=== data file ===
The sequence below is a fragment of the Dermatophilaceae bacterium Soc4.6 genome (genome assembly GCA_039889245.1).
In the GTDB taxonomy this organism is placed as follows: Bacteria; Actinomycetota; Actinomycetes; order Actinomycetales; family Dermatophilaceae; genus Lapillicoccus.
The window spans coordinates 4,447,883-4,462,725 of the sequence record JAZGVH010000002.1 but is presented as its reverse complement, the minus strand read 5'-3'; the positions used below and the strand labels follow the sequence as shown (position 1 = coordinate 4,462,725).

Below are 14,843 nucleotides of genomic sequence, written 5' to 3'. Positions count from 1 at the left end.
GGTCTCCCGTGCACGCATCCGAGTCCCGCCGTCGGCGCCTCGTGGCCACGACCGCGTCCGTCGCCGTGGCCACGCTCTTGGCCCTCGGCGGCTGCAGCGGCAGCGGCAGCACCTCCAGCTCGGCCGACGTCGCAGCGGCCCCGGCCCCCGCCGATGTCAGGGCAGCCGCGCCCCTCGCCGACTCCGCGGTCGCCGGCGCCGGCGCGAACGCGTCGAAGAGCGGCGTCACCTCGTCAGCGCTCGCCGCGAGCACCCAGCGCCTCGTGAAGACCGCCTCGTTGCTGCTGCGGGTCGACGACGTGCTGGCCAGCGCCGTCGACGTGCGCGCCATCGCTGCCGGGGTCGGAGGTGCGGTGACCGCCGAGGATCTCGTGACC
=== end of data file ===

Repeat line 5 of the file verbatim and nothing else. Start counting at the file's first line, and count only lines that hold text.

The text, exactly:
GGTCTCCCGTGCACGCATCCGAGTCCCGCCGTCGGCGCCTCGTGGCCACGACCGCGTCCGTCGCCGTGGCCACGCTCTTGGCCCTCGGCGGCTGCAGCGGCAGCGGCAGCACCTCCAGCTCGGCCGACGTCGCAGCGGCCCCGGCCCCCGCCGATGTCAGGGCAGCCGCGCCCCTCGCCGACTCCGCGGTCGCCGGCGCCGGCGCGAACGCGTCGAAGAGCGGCGTCACCTCGTCAGCGCTCGCCGCGAGCACCCAGCGCCTCGTGAAGACCGCCTCGTTGCTGCTGCGGGTCGACGACGTGCTGGCCAGCGCCGTCGACGTGCGCGCCATCGCTGCCGGGGTCGGAGGTGCGGTGACCGCCGAGGATCTCGTGACC